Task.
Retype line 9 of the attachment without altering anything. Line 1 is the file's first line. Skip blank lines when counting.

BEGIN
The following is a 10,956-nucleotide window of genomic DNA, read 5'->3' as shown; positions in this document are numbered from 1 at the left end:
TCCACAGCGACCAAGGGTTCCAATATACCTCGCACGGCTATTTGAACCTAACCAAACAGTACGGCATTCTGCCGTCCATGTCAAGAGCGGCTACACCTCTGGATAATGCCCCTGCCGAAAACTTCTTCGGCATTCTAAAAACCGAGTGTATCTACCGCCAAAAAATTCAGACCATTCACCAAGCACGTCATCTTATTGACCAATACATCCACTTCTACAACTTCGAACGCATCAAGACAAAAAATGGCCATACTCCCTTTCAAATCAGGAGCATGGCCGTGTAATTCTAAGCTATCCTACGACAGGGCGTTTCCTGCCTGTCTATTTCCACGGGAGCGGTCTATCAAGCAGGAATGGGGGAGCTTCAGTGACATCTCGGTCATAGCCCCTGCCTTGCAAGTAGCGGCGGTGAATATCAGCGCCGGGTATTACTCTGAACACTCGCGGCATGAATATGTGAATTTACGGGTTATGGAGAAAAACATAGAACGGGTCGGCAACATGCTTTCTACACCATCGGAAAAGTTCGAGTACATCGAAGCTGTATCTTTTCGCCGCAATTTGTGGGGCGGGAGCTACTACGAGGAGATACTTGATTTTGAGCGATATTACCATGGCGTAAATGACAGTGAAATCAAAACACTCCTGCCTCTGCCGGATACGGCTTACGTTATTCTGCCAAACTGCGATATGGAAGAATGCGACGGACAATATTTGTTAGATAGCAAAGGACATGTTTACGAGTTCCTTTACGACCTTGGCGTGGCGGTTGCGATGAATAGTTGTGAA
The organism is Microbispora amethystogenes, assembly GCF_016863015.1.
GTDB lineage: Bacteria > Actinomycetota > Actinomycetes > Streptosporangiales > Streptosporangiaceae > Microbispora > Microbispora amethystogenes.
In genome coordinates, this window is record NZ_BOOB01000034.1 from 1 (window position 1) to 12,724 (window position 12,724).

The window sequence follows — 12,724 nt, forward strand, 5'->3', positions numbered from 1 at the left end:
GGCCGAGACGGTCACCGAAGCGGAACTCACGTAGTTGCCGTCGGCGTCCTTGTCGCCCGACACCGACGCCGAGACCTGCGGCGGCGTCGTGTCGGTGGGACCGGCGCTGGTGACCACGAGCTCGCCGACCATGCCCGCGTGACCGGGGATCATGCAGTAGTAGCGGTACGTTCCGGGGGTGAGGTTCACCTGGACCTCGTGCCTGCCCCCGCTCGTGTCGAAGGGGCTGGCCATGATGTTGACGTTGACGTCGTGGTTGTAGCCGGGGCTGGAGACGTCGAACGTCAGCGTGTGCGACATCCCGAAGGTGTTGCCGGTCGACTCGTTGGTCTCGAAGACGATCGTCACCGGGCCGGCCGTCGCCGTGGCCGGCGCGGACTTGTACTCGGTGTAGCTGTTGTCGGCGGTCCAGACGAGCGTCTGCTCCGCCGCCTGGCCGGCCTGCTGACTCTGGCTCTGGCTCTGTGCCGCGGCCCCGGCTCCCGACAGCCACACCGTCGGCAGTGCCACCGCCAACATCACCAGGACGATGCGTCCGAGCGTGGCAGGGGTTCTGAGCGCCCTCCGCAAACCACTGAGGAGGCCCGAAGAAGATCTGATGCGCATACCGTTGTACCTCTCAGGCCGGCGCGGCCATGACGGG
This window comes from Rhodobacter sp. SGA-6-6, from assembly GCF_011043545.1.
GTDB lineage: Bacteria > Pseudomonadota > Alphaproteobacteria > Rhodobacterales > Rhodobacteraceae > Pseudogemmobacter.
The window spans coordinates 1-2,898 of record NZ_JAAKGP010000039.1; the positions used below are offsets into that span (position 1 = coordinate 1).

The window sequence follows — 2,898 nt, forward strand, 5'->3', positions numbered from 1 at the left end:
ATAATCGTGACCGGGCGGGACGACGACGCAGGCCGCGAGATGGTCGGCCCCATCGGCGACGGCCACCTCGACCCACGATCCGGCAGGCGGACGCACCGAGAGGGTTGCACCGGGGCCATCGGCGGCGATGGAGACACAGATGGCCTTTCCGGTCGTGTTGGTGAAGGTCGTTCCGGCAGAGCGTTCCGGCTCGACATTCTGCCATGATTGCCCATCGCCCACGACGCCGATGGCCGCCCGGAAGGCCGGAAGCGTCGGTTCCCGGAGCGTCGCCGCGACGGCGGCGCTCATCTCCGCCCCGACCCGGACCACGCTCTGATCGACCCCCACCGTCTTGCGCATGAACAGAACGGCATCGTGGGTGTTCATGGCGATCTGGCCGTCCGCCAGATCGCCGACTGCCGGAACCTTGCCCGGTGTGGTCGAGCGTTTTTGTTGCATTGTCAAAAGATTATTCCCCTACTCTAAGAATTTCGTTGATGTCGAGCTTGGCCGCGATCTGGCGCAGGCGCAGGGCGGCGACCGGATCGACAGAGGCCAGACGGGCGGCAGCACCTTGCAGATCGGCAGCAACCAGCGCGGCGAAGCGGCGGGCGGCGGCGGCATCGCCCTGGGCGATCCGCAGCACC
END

GTDB lineage: Bacteria > Pseudomonadota > Alphaproteobacteria > Rhodobacterales > Rhodobacteraceae > Pseudogemmobacter.